Homeboy Food

coopersburgI live 500 miles from the town where I grew up.  The hamlet of Coopersburg (and our house was 4 miles from the hamlet!) is in Southeast Pennsylvania, just 10 miles from the Delaware River which separates Pennsylvania from New Jersey.  Yes, Kentuckians, I am a Damn Yankee!

There are two things I return to PA for:  visits with family and the FOOD.

This is Pennsylvania Dutch country, and I am  descended from Pennsylvania Dutch people.  Dutch does not mean from Holland (they are Dutch) but from Germany (they are Deutsch).  As Americans often do, the “Deutsche” was Americanized to Dutch, and so all my ancestors were German. (which accounts for my introverted stoic nature, but that’s another story)

There are three German foods that I ALWAYS have when returning to PA – if at all possible:


scrappleScrapple is top on my list.  If you don’t know what Scrapple is, think a poor man’s sausage.  You take all the parts of a pig that no one would normally eat, cook it and grind it up real fine, add cornmeal to stretch it, and spices (mostly pepper). Pour it into a square mold and let it congeal. It is one of those foods that you don’t want to see made, or you would never eat it.

But slice it thin, fry it til crispy in a little oil, smother with ketchup and VOILA!  A taste treat that only Pennsylvania Dutch people would appreciate. (My sister reminded me that true Penna. Dutch style is to smother it in Applebutter… she’s right, but I AM more a fan of the ketchup approach.)

So I ate half a pound myself in two meals (well, I think my Mom had one piece). My annual quota for Scrapple has been fulfilled.

shoofly pieMom also made a Shoofly Pie while I was visiting. Without going into the details, it is a wet-bottom cake-like pastry in a pie shell that uses lots of molasses for the wet bottom, plus crumbs on top.  If you don’t like molasses, you won’t like Shoofly Pie.  But all Pennsylvania Dutchers were raised with molasses, and so we love it.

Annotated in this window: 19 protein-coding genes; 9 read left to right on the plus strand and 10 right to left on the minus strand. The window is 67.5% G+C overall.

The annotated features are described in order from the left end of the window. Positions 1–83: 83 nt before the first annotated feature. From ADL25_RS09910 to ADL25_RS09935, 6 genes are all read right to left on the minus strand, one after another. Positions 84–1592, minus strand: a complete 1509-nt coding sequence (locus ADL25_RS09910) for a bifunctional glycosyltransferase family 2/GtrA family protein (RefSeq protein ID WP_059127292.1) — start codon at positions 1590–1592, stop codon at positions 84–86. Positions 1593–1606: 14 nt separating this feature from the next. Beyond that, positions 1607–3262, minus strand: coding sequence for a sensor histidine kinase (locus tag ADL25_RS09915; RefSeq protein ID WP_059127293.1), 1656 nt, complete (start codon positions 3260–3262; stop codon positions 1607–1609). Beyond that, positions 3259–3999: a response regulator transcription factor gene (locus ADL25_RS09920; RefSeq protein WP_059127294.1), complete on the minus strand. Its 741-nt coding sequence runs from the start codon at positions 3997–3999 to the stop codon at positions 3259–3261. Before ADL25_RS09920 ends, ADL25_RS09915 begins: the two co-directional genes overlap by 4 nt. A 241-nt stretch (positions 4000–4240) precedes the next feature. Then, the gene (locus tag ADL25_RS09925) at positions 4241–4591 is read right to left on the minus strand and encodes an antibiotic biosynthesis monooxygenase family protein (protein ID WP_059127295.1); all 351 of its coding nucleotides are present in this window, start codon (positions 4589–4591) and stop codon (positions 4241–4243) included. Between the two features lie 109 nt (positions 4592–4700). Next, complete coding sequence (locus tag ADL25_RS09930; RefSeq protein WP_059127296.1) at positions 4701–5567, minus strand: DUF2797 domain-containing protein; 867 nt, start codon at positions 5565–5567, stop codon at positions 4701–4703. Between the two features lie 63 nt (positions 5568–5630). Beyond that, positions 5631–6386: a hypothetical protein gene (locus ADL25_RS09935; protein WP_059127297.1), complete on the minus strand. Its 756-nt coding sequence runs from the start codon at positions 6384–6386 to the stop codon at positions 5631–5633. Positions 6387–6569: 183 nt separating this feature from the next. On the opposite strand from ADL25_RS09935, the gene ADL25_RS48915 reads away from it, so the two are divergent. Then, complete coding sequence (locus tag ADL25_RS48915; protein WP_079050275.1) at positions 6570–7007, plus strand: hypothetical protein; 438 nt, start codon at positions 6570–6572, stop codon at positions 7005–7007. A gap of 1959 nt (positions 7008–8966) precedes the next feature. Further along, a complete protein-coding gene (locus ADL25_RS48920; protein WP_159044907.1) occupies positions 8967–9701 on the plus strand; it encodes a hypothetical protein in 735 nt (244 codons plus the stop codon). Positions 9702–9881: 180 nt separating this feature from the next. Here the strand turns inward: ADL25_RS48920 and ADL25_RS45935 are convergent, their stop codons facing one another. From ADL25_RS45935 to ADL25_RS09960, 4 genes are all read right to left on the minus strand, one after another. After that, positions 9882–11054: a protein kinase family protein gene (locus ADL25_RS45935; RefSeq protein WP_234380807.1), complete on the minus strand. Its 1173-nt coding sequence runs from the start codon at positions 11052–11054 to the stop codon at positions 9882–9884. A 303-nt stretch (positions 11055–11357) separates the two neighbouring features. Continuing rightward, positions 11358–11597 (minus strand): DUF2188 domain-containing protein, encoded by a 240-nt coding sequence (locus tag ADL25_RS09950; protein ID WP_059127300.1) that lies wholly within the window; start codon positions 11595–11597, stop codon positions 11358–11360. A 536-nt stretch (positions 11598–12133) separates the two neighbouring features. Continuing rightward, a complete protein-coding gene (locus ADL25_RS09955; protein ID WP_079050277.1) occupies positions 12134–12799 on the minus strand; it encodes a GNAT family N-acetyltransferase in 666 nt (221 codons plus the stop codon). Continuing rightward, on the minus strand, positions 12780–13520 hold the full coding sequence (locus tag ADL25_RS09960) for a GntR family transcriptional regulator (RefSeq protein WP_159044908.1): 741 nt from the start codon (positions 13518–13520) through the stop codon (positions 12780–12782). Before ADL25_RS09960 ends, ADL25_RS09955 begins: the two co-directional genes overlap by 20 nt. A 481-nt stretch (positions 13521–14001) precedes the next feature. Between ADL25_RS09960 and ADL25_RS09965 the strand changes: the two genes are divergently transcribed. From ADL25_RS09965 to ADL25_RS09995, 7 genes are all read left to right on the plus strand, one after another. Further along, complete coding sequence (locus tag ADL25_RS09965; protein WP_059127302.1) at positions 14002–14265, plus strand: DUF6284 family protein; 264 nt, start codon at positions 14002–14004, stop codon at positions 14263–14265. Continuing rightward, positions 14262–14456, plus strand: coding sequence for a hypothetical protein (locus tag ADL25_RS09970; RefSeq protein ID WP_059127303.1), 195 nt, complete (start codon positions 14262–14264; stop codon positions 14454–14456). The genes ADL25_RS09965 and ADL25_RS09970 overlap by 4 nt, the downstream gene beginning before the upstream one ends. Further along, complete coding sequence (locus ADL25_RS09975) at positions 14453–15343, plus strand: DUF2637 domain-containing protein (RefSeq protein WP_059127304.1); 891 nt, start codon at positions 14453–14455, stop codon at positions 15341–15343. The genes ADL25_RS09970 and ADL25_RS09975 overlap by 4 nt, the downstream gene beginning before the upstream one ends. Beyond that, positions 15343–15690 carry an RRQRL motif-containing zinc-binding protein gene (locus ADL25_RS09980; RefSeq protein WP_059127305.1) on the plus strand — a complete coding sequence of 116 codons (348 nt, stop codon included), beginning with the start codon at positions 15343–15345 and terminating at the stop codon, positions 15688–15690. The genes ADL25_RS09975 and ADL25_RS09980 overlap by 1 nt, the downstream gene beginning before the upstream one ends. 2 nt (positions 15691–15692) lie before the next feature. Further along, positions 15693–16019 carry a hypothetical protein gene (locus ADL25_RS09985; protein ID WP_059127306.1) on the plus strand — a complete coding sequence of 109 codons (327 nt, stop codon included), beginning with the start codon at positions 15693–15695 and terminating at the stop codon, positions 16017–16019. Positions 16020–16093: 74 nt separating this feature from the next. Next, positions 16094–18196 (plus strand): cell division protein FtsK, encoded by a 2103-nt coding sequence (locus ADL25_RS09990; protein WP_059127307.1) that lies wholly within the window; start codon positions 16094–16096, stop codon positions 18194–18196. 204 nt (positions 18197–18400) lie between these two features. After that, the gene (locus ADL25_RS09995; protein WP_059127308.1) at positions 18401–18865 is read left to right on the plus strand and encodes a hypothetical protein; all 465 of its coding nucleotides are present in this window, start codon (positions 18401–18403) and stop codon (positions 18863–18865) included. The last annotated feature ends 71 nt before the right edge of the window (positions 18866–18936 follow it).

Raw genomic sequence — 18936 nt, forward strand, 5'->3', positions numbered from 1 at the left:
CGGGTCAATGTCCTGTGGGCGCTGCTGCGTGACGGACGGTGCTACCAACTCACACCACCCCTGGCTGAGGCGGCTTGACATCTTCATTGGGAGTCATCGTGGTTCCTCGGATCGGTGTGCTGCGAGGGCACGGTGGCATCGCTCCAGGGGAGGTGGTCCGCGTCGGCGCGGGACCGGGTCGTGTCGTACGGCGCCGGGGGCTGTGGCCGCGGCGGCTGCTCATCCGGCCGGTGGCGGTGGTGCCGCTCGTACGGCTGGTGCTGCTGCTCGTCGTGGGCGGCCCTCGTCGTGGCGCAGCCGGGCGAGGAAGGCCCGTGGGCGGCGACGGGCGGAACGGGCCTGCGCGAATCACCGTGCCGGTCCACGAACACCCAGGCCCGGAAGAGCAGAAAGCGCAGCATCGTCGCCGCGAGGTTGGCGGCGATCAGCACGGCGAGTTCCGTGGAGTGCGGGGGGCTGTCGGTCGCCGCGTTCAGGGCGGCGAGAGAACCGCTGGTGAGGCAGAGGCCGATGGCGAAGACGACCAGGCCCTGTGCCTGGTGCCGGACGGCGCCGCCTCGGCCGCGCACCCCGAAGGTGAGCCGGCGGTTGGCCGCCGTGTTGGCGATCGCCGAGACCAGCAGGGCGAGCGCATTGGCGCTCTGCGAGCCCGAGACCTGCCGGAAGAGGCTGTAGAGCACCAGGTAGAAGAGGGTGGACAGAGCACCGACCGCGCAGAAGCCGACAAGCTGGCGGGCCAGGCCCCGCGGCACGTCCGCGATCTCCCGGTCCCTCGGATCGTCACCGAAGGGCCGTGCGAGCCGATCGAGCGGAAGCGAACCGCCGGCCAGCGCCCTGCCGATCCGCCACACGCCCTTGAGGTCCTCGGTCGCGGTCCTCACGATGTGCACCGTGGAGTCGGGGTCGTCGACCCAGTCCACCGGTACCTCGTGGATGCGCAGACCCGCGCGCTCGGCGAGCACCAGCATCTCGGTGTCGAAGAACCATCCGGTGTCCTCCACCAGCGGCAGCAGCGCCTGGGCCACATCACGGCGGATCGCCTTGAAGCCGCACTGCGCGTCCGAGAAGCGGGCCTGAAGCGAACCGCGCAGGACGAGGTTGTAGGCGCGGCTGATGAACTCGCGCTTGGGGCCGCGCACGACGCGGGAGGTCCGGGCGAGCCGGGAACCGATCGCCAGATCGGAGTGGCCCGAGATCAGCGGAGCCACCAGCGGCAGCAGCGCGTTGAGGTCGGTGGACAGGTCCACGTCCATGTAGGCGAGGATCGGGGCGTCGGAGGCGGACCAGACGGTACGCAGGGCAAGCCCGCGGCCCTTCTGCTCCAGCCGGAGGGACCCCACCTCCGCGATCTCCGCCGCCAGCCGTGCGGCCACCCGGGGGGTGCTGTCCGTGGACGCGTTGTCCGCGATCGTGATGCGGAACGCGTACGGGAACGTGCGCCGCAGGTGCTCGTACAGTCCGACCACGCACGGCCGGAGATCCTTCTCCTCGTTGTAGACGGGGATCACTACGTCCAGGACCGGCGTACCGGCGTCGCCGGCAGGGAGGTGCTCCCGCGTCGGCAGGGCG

Girl climbing a tree

When I close my eyes and eat Scrapple and Shoofly Pie, it brings back memories of being ten years old, wearing Keds and ankle socks, and having the whole summer free to play outside all day.  Mud pies, treehouses and forts, climbing trees, and running through the orchard. Ah, give me Scrapple every day just to conjure up those memories.

8 thoughts on “Homeboy Food

  1. Karen, for what it’s worth on the calorie counting.. no, didn’t count calories and shoofly pie and scrapple weren’t the only high cal stuff I ate! And even with all the work I did at Mom’s house, I gained a pound! Back to fruits and veggies….


  2. I was waiting on baited kitchen stool for the description of Funny Cake Pie! Is that another name for Shoo-fly Pie? I love that too and would sing a song about it as I was washing it down with warm milk (cold milk would make it stick in your throat.)
    I assume you weren’t counting calories while visiting! (not that you needed to worry)


  3. Who wulda thunk that there would be so much discussion about Shoofly Pie?? Or is it Quakertown Pie? Marilyn, I haven’t read your definitive article, but that’s the nice thing about blogs, even the ignorant can throw out their opinions! LOL


  4. I would like to weigh in on the shoofly/ Quakertown Pie issue, since I haven’t touched scrapple since the last time I was forced to, and that was when my age was somewhere in the single digits. I have a recipe for Quakertown pie that I much prefer to the shoofly pie that is found in most of the markets where Amish and PA Dutch foods are sold. It has a much higher goo/crumb ratio and is so much better! Regular shoofly and funnycake seem to have so much bland doughy substance to plow through and not nearly enough goo to make it worthwhile.
    The picture of the little girl in the tree reminded me of that short interlude when you lived across the driveway and we played under the two giant elms in the front yard. Were you thinking of the Keds sneakers with the rubber toes? I had red ones!


    • Yes, great memories those foods bring back. Don’t know if you were shown the definitive article I wrote on shoofly pie for the new Church of the Brethren cookbook… thought it was interesting that in the previous cookbook, now about 60 years old, there were two recipes for shoofly pie, the other one being called “Quakertown Pie.” It really is a pretty local food. Even here in middle PA you rarely see it. I agree with Ellen, scrapple with applebutter is best, and since you need applebutter to eat with your cottage cheese, it’s always in the PA Dutch kitchen. Now all we need are some good pickled eggs in the refrigerator! Glad you had a good trip in our home territory!


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